Originally made from water buffalo milk, this soft Italian cheese has been produced widely across the world and is being made with cow's milk more than anything. Though cheese is delicious, it can be daunting to think of making types of cheese at home. But mozzarella is a cheese that isn't super hard to make at home and there are a lot of recipes that you can follow to make mozzarella at home.

There are also a lot of ways you can use mozzarella which include ovolini (which can be used for Caprese salad), bocconcini (which are bite-sized balls that can be used in salads), and perlini (which can be used in pasta or salads).

Semi-Soft Cheese

Muenster Cheese

There are two types of cheese in this category: French Muenster and North American Muenster. The French one is considered to be the better of the two and it's made from unpasteurized cow's milk. North American Muenster, on the other hand, is made from pasteurized cow's milk and are rubbed with salt or washed with brine. The American version is also a bit milder in taste than its French counterpart.

The taste isn't super strong either, which makes it a great cheese to use in a lot of different foods. Though, be warned that when Muenster cheese is aged properly it can develop a pretty strong smell.

Muenster cheese can be used in a variety of recipes such as macaroni and cheese or sandwiches.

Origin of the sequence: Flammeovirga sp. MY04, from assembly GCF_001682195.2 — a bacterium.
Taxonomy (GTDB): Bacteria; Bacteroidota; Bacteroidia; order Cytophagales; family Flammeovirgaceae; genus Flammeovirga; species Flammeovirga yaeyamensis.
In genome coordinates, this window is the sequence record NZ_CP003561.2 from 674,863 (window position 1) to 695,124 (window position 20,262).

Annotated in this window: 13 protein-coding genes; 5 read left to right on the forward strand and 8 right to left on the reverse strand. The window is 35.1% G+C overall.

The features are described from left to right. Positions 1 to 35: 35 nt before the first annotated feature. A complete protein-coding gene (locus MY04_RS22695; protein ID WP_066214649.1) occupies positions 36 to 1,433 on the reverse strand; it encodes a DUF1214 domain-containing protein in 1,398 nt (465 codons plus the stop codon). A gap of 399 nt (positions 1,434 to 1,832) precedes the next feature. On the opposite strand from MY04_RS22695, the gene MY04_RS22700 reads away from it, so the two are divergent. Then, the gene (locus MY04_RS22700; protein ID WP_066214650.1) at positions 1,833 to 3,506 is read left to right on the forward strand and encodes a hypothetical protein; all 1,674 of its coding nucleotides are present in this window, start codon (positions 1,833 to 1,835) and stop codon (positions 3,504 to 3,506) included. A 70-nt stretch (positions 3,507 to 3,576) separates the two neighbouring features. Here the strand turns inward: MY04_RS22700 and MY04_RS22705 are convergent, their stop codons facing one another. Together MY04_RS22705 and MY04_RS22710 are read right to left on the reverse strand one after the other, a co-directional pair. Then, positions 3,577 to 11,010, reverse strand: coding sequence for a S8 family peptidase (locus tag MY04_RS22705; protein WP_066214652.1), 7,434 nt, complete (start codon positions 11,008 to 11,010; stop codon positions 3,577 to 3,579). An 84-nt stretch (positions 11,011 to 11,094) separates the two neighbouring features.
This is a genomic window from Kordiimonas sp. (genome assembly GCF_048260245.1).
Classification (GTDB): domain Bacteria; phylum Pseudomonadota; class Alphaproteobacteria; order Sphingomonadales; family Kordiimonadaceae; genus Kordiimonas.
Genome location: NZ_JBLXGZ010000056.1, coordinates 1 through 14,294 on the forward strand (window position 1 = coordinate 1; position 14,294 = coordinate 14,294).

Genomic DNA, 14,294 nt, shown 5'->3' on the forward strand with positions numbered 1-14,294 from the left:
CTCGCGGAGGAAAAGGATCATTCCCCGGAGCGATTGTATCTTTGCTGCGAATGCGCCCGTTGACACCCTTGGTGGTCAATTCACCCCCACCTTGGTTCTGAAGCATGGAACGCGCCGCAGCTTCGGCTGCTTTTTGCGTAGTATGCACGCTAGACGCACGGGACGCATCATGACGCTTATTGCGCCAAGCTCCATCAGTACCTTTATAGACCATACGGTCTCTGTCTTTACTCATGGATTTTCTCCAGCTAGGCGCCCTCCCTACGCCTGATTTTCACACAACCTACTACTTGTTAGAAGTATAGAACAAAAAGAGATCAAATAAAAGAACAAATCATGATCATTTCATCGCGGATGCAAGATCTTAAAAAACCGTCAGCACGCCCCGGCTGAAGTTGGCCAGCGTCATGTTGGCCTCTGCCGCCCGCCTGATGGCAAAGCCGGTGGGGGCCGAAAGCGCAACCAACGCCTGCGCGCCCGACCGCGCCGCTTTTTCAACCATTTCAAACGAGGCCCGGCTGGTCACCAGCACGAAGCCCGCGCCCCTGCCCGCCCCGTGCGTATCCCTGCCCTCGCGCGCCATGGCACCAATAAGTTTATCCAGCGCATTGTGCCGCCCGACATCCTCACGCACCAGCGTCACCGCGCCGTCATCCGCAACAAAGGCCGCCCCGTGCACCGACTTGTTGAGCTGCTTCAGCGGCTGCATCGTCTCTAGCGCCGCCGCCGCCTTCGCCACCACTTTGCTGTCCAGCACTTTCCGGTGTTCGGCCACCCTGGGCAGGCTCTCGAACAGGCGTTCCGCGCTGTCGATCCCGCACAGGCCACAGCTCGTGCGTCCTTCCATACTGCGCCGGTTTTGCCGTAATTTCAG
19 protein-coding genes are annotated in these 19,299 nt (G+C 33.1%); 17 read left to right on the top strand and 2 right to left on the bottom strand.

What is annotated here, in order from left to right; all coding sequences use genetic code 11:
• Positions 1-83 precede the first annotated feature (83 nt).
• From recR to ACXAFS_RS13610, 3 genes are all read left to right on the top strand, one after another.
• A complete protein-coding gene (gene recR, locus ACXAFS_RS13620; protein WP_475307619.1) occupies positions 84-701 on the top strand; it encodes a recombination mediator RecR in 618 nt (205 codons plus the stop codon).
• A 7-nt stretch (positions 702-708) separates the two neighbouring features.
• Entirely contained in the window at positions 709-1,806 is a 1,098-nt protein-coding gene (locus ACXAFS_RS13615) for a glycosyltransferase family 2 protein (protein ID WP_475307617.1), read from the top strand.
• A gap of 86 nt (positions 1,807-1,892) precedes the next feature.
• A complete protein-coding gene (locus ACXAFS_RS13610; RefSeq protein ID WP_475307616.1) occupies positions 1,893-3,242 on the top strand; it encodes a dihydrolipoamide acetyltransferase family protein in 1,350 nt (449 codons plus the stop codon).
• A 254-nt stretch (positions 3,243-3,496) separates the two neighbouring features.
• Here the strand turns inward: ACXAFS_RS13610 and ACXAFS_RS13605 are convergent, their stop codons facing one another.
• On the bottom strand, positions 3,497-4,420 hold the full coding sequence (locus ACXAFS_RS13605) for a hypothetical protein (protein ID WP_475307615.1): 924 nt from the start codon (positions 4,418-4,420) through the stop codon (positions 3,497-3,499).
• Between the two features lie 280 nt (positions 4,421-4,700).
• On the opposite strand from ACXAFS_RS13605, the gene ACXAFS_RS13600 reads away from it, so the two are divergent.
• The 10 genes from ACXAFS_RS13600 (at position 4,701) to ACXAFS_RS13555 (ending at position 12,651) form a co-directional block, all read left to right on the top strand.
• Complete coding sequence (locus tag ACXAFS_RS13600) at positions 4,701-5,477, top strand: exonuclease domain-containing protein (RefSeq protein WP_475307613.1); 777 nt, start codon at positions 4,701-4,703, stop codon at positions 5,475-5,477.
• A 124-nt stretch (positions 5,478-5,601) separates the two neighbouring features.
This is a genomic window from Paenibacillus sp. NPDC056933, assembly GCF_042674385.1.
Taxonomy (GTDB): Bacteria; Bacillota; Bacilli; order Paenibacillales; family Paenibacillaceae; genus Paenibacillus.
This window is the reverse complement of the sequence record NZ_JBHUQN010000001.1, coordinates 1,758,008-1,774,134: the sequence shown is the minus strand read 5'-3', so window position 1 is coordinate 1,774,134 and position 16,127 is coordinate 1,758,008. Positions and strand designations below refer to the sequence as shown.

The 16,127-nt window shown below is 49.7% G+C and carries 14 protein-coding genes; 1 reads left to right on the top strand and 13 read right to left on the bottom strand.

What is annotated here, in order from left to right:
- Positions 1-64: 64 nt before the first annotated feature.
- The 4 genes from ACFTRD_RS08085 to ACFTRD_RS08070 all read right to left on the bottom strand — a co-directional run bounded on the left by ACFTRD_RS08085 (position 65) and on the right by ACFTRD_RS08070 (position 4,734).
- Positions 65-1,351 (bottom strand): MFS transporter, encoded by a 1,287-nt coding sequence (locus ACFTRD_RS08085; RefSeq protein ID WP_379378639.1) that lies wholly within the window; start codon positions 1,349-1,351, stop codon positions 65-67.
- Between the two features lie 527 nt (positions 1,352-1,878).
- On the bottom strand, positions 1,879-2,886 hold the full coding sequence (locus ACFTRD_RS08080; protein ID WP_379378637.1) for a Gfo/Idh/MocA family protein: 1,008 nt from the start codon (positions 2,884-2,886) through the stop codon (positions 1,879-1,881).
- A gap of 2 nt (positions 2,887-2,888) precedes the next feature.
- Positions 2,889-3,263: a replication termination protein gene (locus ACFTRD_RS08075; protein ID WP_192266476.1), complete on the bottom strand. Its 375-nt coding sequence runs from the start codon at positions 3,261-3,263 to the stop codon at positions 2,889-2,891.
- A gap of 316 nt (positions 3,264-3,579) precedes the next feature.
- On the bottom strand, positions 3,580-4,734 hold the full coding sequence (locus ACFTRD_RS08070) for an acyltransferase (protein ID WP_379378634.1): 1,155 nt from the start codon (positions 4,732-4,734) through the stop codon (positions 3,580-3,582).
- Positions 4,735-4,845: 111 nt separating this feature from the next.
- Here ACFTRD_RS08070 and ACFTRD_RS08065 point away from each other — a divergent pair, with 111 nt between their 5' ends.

Havarti

This table cheese famously comes from Denmark and has been around since the 1800s. It's made from pasteurized cow's milk and has a fairly mild taste, one that many people say tastes on the buttery side. Havarti also has a buttery aroma, though when it's aged for longer periods of time it can develop a taste that leans closer to nuts. There are a variety of flavors you can find as well given that there are several kinds available.

It's typically aged for about three months and has little holes throughout, which is definitely one of its defining features.

It can be used in a ton of different ways such as slices in sandwiches, using it for macaroni and cheese, and can be used for snacks as well! Havarti is a great cheese for appetizers and there are a lot of recipes out there including this one here on how to bake it and serve it before entrees!

Blue Cheese

This is definitely one of those cheeses that you either love or hate.

Blue cheese is notorious for both of these things and while seeing veins running through the cheese can look a little weird, they stem from a good kind of fungi that have been used to ripen the cheese. It's usually made from cow, goat, or sheep milk and is ripened with two different kinds of fungi called penicillium roqueforti and penicillium glaucum. Not only does penicillium aid in making delicious cheeses, but it's also used to make the antibiotic penicillin.